In addition to the dedicated home theater downstairs, the homeowner wanted two theater systems upstairs as well: one in the family room, the other in the study/sitting area off the master bedroom. For these systems, aesthetics were almost as important as performance, so the visibility of audio and video equipment was kept to a minimum to retain the clean, peaceful design of these areas. Two nearly identical systems were selected for ease of use, performance, and pleasing appearance. The homeowner was familiar with flat-screen plasma-display technology, so the 42-inch Fujitsu PDS-4203W-H plasma monitor was chosen for both systems. The picture quality of plasma displays has improved significantly m the few years since the first models for the home market rolled off the assembly line. The Fujitsu has SVGA, component, S-video, and composite inputs, and a resolution of 852×480 pixels. An optional PCI computer interface is available if the homeowner wants to use the monitor for work related pursuits. “The idea of using plasma thin-screen TV’s was to have a good-sized monitor mounted elegantly on the wall,” says interior designer Garret Cord Werner Robert M. Ledingham Design Consultants. “It had to fit in with the design of the room, its furnishings, and its art.” The homeowner was just as adamant about avoiding big, bulky speakers. According to Miller “We installed the best-quality in-wall speakers we could find.” For the family room, La Scala chose Speaker Craft’s 8.5 MIT in-wall speakers; for the sitting area/study, Speaker Craft’s 6.5 MITs were deemed appropriate. The 8.5 MIT is a three-way design, with a 3/4-inch titanium-dome tweeter, a 2-inch textile-dome midrange, and an 8-inch woofer cone of braided glass fiber said to be more rigid than Kevlar. The tweeter and midrange are mounted on a pivoting assembly called the Uni-Pivot. This allows the installer to toe-in the upper drivers or rotate the entire assembly up to 90 degrees for horizontal mounting. Antique aspect of the 8.5 MIT is the AcoustaCell system, which is a precision-cut foam pad sandwiched inside the wall cavity to damp the enclosure. This helps eliminate resonance’s, thereby improving performance and preventing sound from leaking through the wall to other rooms As a result, the speaker behaves more like a free standing, direct-radiating speaker than a concrete wall with drivers mounted in it. “The Speaker Craft in-walls provide seamless sound that the homeowners just love, and they are visually undetectable around the 42-inch plasma TVs,” Blackwood says. Both rooms have been constructed years before the redesign, so the wall openings for the right, left, and center speakers around the plasma TVs had to be jack hammered out of solid concrete. “This proved to be very problematic, because the wall had to remain as clean as possible,” comments Miller. “The original studs had to be built into the walls on their sides, which is an unusual Construction configuration. Because. of this, we didn’t have the depth we normally would have had but with some additional jack hammering, we were able to install the SpeakerCraft in-wall speakers properly.” Nearly identical electronics arrays can be found in both rooms. Power is supplied by Pioneer Elite VSX- 09TX THX Dolby Digital receivers supplying 100 Wpc, additional bass in the family room is provided by an M&K MX-350 THX subwoofer with dual 12-inch drivers and 350W of internal amplification. In the sitting area/study, an M&K MX-150 THX powered sub with dual 12-inch drivers and an internal 150W amp are necessary for the powerful action yarns that the children enjoy so much. Source components are kept to a minimum: a Pioneer Elite DVL-90 DVD/LD player and a JVC HR-S9400U S-VHS VCR.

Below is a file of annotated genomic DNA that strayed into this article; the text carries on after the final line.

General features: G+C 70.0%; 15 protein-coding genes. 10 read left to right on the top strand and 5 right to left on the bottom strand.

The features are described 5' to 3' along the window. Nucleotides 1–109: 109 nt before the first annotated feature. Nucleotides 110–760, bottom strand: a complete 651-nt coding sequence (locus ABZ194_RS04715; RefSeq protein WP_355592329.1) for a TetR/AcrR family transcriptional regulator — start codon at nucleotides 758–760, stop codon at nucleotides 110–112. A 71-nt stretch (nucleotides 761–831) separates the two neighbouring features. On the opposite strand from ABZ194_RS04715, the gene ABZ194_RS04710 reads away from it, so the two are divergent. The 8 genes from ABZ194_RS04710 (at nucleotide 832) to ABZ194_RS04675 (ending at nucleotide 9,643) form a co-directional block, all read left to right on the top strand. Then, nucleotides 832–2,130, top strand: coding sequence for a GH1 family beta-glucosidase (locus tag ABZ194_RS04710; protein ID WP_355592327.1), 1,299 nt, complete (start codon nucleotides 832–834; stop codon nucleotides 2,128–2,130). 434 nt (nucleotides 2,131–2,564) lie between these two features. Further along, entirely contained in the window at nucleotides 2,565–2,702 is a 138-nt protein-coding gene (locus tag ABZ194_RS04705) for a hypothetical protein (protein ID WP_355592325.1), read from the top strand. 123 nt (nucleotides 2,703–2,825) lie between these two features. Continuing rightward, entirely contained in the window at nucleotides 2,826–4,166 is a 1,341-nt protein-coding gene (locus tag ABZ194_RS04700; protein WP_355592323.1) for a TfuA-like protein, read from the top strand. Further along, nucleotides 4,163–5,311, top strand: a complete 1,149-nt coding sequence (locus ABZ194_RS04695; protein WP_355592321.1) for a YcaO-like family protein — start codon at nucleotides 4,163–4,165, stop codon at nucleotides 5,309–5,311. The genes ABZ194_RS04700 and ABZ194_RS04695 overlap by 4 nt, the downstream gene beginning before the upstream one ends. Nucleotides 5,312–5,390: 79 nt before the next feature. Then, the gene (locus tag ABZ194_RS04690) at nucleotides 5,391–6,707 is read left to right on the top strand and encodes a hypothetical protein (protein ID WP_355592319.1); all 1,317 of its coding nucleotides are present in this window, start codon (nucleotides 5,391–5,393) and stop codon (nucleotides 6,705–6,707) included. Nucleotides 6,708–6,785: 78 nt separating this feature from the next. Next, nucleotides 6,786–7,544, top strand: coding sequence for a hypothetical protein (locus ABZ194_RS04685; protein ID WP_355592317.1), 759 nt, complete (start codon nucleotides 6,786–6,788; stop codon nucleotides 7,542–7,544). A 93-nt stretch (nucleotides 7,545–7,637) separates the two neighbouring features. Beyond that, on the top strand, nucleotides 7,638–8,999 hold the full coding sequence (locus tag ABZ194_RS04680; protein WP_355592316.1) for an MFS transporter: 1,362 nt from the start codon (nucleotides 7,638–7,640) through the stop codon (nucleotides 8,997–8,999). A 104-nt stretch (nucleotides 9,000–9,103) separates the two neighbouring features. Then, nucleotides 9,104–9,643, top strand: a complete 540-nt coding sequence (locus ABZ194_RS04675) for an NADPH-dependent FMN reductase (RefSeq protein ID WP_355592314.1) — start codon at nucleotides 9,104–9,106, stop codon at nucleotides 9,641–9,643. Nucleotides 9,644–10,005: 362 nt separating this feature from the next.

According to interior designer Garret Wemer, “We upholstered the walls with a 54-inch-wide taupe fabric. It’s a lightweight cotton/polyester blend from Bauman Fabrics that you can easily blow through. Seating was dictated by the size of the rooms and the fact that they’re multipurpose spaces. Two black-leather armchairs from B&B Italia in the family room are on coasters so they can easily rotate toward the plasma TV or toward the black-leather sofa when conversation is in order.” Because the home is constructed mainly of glass and concrete with sandstone floors, acoustics are a problem. Werner came up with a special rubberized padding to go under the carpet, and the taupe wall fabric covers ‘3/4-inch acoustic padding to help absorb sound. However, he admits that not much could be done about the extensive glass surfaces. “We installed a thin linen blind in keeping with the design aesthetic. Unfortunately, the blind is so thin; it doesn’t really aid the acoustics of the space. That’s really why they wanted the dedicated theater space downstairs; it exists solely for the purpose of watching movies.” Indeed, the upstairs design aesthetic was taken so seriously that Werner had to upholster the sides of the 42-inch Fujitsu plasma monitor to give it a more built-in look. But what about ventilation for the TV? “I kept the top and bottom of the set material-free so plenty of air can circulate, as the plasma sets do generate quite a lot of heat.”